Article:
Signed petitions seeking a statewide vote on expanded gay partnerships will remain shielded from public view for at least a few more days, while a federal judge decides whether Washington's public-records law could pose a risk to free-speech rights.

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TACOMA — Signed petitions seeking a statewide vote on expanded gay partnerships will remain shielded from public view for at least a few more days, while a federal judge decides whether Washington’s public-records law could pose a risk to free-speech rights.

The case revolves around Referendum 71, which would put the Legislature’s latest expansion of domestic-partnership rights for gay couples on November’s general- election ballot.

The conservative political group Protect Marriage Washington submitted nearly 138,000 petition signatures to state election officials to qualify R-71 for the ballot. Those petitions are public records under state law.

Gay-rights activists have pledged to post the names of the petition signers online, encouraging supporters of same-sex unions to discuss the issue with anyone whose name they may recognize.

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Protect Marriage Washington argues that tactic could lead to harassment, amounting to an unconstitutional infringement of free-speech rights. But state attorneys defending Secretary of State Sam Reed say the harassment threats are far too weak to risk violating the public-disclosure law.

Thursday, U.S. District Judge Benjamin Settle in Tacoma extended a restraining order that bars public release of the signatures while he ponders the case. Settle said he expects to have a decision by next Thursday.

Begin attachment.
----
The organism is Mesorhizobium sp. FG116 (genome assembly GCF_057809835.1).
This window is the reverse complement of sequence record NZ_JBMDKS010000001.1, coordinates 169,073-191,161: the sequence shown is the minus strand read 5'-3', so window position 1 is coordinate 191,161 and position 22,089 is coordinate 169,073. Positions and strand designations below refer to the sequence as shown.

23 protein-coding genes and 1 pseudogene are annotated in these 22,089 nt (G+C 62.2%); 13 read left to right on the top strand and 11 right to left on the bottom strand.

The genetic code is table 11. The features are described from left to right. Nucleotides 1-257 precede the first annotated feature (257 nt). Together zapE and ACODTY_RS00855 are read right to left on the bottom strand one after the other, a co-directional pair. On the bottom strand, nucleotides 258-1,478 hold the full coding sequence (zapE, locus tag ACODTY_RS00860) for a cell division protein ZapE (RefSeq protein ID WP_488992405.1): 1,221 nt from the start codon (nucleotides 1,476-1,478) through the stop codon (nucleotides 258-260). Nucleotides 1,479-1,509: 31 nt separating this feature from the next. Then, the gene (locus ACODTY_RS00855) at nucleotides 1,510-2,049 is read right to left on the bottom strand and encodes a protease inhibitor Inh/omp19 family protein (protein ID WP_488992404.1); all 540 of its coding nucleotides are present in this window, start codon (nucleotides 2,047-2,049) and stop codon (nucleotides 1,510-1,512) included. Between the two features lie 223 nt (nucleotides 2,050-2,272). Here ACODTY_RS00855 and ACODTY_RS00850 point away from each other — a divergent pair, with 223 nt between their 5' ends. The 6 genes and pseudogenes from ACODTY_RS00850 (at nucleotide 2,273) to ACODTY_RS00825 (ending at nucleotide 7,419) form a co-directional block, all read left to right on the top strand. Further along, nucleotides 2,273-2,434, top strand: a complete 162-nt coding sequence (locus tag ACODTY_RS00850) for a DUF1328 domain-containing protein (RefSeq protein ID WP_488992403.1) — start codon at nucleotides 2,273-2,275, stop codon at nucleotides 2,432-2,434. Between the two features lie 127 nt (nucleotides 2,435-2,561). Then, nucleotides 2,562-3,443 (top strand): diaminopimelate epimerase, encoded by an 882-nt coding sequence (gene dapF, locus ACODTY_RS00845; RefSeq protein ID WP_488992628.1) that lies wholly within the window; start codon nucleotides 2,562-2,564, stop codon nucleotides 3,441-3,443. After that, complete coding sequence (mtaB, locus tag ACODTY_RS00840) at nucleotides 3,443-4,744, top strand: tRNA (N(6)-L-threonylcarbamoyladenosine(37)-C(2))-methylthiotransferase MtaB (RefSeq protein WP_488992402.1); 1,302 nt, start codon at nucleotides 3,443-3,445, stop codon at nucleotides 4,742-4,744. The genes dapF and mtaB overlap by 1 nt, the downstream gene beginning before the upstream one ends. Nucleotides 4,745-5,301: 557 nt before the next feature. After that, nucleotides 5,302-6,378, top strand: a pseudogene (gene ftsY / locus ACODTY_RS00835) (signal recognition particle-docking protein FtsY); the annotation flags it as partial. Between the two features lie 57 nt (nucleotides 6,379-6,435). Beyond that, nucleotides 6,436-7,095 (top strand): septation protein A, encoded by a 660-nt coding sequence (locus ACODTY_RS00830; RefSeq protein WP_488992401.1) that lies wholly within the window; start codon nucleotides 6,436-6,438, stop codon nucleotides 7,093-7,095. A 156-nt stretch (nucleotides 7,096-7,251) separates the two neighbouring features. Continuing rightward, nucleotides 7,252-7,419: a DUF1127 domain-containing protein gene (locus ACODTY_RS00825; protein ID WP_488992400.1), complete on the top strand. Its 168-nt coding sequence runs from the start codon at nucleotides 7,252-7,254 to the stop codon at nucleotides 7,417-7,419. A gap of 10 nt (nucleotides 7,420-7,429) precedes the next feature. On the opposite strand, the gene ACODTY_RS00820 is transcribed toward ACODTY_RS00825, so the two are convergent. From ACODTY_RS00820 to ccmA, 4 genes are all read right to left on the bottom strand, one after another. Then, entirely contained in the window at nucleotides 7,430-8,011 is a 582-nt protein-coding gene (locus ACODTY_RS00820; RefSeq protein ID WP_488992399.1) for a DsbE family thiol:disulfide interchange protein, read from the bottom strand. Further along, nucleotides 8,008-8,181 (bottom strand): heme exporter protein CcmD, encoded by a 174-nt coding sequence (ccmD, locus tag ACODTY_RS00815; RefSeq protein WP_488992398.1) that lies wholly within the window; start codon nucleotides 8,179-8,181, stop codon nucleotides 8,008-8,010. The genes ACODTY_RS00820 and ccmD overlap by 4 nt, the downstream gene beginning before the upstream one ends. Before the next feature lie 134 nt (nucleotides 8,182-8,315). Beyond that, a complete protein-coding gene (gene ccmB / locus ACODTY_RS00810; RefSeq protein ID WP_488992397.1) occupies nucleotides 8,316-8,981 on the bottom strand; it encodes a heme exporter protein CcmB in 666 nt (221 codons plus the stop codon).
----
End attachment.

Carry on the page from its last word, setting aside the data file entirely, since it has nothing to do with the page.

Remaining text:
In courtroom arguments, Protect Marriage Washington attorney Sarah Troupis said release of names “directly leads to the threats, harassment and reprisals that we worry citizens of Washington will be subject to.”

“The courts cannot facilitate, and the state cannot facilitate through the public-records act, a means to harass, threaten and otherwise commit violence against the citizens of the state of Washington,” she said.

Assistant Attorney General Jim Pharris replied that Protect Marriage Washington hasn’t shown significant harm beyond rude comments or phone calls — nothing that would “be appropriate to overturning the state’s strong tradition for open government.”

Pharris noted that whether it’s a lawmaker who sponsors a bill, a citizen who speaks up at a town-hall hearing, or a voter who puts his or her signature on a referendum petition, the functions of democracy are public.

“When citizens stand up and propose something, that is an inherently public process,” he said.

Settle did rule, however, that gay-partnership supporters Washington Families Standing Together could view the petitions as part of that group’s court case seeking to keep R-71 off the ballot.

Washington Families Standing Together and Anne Levinson, its chairwoman, filed that lawsuit, which is separate from the federal-court case, Thursday in Thurston County against both Secretary of State Sam Reed and Protect Marriage Washington.

Washington Families contend the secretary of state accepted tens of thousands of signatures it should not have, according to state law.

The group also contends Protect Marriage used deceptive practices to get people who actually support the expanded benefits to sign R-71 petitions, and that the petitions themselves included false information.

Washington Families had brought up similar concerns in a case it filed last week in King County Superior Court. Wednesday, a King County judge acknowledged those concerns but said state law doesn’t require the secretary of state to reject the questionable signatures, and that any challenges to the referendum would have to be filed in Thurston County.

David Ammons, spokesman for the Secretary of State’s Office, said the lawsuit was expected. The plaintiffs “lost in King County with essentially the same arguments, the same concerns. Our attorneys would expect to prevail again and we expect the voters will be voting on R-71 this fall.”

Gary Randall, with Protect Marriage Washington, said that, as far as he knew, deceptive practices were not used to gather signatures.

As of this week, more than 5,900 domestic-partnership registrations had been filed in Washington since the first law took effect in July 2007.

Information from The Associated Press and from Seattle Times reporter Janet I. Tu was used in this report.

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